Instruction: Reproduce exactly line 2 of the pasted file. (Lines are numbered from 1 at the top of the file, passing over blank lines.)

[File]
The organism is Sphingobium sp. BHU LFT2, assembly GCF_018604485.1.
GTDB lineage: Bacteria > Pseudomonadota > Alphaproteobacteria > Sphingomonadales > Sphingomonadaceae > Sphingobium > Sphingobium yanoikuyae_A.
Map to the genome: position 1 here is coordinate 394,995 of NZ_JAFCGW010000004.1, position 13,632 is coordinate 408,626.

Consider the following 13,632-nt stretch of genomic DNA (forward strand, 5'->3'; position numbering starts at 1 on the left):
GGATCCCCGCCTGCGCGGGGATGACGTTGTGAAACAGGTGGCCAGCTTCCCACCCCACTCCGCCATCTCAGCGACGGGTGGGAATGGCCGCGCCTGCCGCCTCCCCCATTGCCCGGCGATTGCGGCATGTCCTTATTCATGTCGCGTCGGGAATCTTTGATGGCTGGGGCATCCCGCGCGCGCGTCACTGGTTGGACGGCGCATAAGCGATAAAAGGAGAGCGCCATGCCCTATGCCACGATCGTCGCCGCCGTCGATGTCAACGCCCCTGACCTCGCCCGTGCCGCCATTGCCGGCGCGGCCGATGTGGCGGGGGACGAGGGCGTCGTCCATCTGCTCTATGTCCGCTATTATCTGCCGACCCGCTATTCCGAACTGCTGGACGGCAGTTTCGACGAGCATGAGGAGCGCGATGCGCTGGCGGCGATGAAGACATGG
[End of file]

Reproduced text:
GTDB lineage: Bacteria > Pseudomonadota > Alphaproteobacteria > Sphingomonadales > Sphingomonadaceae > Sphingobium > Sphingobium yanoikuyae_A.